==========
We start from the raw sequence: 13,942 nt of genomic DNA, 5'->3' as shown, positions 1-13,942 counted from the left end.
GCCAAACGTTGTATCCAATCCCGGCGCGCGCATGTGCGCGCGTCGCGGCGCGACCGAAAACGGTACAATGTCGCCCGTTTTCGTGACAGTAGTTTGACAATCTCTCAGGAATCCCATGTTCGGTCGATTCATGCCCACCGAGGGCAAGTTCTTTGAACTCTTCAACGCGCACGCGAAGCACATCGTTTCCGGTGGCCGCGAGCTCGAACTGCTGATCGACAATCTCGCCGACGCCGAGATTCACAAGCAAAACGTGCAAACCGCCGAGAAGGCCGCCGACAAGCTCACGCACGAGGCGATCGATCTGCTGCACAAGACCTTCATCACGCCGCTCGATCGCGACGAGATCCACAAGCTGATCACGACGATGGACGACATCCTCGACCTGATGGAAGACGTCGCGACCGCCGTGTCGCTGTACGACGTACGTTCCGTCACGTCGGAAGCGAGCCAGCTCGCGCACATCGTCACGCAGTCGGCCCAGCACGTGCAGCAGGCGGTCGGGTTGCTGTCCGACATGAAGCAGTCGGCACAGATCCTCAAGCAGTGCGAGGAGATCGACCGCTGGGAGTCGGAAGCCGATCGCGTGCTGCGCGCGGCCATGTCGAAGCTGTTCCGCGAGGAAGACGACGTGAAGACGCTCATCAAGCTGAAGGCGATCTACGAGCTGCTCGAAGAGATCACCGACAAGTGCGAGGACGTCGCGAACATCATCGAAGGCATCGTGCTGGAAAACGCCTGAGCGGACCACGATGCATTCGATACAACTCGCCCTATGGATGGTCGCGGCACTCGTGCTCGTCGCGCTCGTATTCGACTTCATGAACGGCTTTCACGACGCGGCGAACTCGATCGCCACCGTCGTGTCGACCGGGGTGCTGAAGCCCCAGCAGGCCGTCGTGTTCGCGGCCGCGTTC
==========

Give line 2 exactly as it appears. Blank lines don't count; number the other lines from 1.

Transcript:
GCCAAACGTTGTATCCAATCCCGGCGCGCGCATGTGCGCGCGTCGCGGCGCGACCGAAAACGGTACAATGTCGCCCGTTTTCGTGACAGTAGTTTGACAATCTCTCAGGAATCCCATGTTCGGTCGATTCATGCCCACCGAGGGCAAGTTCTTTGAACTCTTCAACGCGCACGCGAAGCACATCGTTTCCGGTGGCCGCGAGCTCGAACTGCTGATCGACAATCTCGCCGACGCCGAGATTCACAAGCAAAACGTGCAAACCGCCGAGAAGGCCGCCGACAAGCTCACGCACGAGGCGATCGATCTGCTGCACAAGACCTTCATCACGCCGCTCGATCGCGACGAGATCCACAAGCTGATCACGACGATGGACGACATCCTCGACCTGATGGAAGACGTCGCGACCGCCGTGTCGCTGTACGACGTACGTTCCGTCACGTCGGAAGCGAGCCAGCTCGCGCACATCGTCACGCAGTCGGCCCAGCACGTGCAGCAGGCGGTCGGGTTGCTGTCCGACATGAAGCAGTCGGCACAGATCCTCAAGCAGTGCGAGGAGATCGACCGCTGGGAGTCGGAAGCCGATCGCGTGCTGCGCGCGGCCATGTCGAAGCTGTTCCGCGAGGAAGACGACGTGAAGACGCTCATCAAGCTGAAGGCGATCTACGAGCTGCTCGAAGAGATCACCGACAAGTGCGAGGACGTCGCGAACATCATCGAAGGCATCGTGCTGGAAAACGCCTGAGCGGACCACGATGCATTCGATACAACTCGCCCTATGGATGGTCGCGGCACTCGTGCTCGTCGCGCTCGTATTCGACTTCATGAACGGCTTTCACGACGCGGCGAACTCGATCGCCACCGTCGTGTCGACCGGGGTGCTGAAGCCCCAGCAGGCCGTCGTGTTCGCGGCCGCGTTC